Wexler: How have the demonstrations been in Austin?

Chief Manley: The first two weeks of demonstrations, in late May and early June, we experienced a lot of the violent protests and rioting that other cities around the country experienced. As the state capital, we’re accustomed to marches, rallies, and free speech events. These were very different. We saw things that we have not seen before. We saw officers pelted with rocks and bottles. We saw Molotov cocktails.

We got through those first couple weekends. After that we still had protests on a weekly basis, but they were not as violent as those first two weekends.

Like other departments around the country, our officers were really burning the candle at both ends. They had to work their regular assignments, then we had to hold them over or call them in on days off to work crowd control assignments. It was a significant drain on the organization to have these officers out there, day in and day out, facing some real provocation from the crowds. There was yelling, screaming, profanities, and verbal abuse. It really took a toll.

Wexler: Have these been the most difficult nine months of your career?

Chief Manley: I’ve been chief for four years, and the last nine months have been unique and unsettling. It’s difficult to watch a profession you’ve served in and loved for three decades be maligned the way it is, especially when I think that most police leaders would agree that change is needed. But the way it’s happening is, I think, counterproductive at times. It’s hard to watch what the officers on the front line are having to work with. It’s also hard to see a community lose trust in its police department.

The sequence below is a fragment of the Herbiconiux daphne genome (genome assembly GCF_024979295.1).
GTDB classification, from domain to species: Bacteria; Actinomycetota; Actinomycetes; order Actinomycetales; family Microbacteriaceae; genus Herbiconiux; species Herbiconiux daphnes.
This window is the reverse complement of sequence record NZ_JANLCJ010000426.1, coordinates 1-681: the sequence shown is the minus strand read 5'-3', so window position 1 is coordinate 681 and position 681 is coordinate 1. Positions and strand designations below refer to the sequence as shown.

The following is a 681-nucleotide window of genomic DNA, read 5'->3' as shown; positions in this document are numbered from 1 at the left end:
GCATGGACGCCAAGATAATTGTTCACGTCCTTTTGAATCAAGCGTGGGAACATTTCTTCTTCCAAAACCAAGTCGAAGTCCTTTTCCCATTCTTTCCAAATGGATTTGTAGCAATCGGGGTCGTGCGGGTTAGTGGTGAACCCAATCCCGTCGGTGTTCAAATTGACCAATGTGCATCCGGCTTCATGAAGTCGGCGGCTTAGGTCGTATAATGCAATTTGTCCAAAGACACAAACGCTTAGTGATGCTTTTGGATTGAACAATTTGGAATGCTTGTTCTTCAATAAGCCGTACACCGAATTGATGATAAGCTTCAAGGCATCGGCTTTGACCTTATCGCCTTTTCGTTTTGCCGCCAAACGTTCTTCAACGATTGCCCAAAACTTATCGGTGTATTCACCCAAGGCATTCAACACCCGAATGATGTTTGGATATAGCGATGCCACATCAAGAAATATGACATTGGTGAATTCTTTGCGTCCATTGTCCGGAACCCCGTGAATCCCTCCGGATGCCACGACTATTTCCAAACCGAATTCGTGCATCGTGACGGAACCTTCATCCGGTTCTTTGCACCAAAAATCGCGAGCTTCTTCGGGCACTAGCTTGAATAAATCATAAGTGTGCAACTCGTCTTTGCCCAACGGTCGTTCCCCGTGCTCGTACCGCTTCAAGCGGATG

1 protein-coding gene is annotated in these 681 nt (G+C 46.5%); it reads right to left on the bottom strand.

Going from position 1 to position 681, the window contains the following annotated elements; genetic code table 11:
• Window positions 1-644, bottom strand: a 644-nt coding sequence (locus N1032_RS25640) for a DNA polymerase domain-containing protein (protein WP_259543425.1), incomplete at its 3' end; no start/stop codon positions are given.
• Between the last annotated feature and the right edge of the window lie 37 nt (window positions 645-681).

Here in Austin, the activist community has refused to engage in this “reimagination” process and meetings if I am present. So the police department is not represented in a lot of the meetings. I think that will be difficult in the long run. I don’t know how you build community trust if you don’t have everybody at the table.

Wexler: Austin’s city government is designed to have a strong city manager. How has your relationship been with him?

Chief Manley: I am very fortunate that I have a city manager who has been very open to listening to both the community and the police department and has taken those extra steps to understand. Even in the face of some difficult decisions and criticisms, he has supported me throughout the past nine months. It’s a tough position for a city manager to put himself in, but he has not shied away from that.


The PERF Critical Issues Report is part of the Critical Issues in Policing project, supported by the Motorola Solutions Foundation.


PERF also is grateful to the Howard G. Buffett Foundation for supporting this work.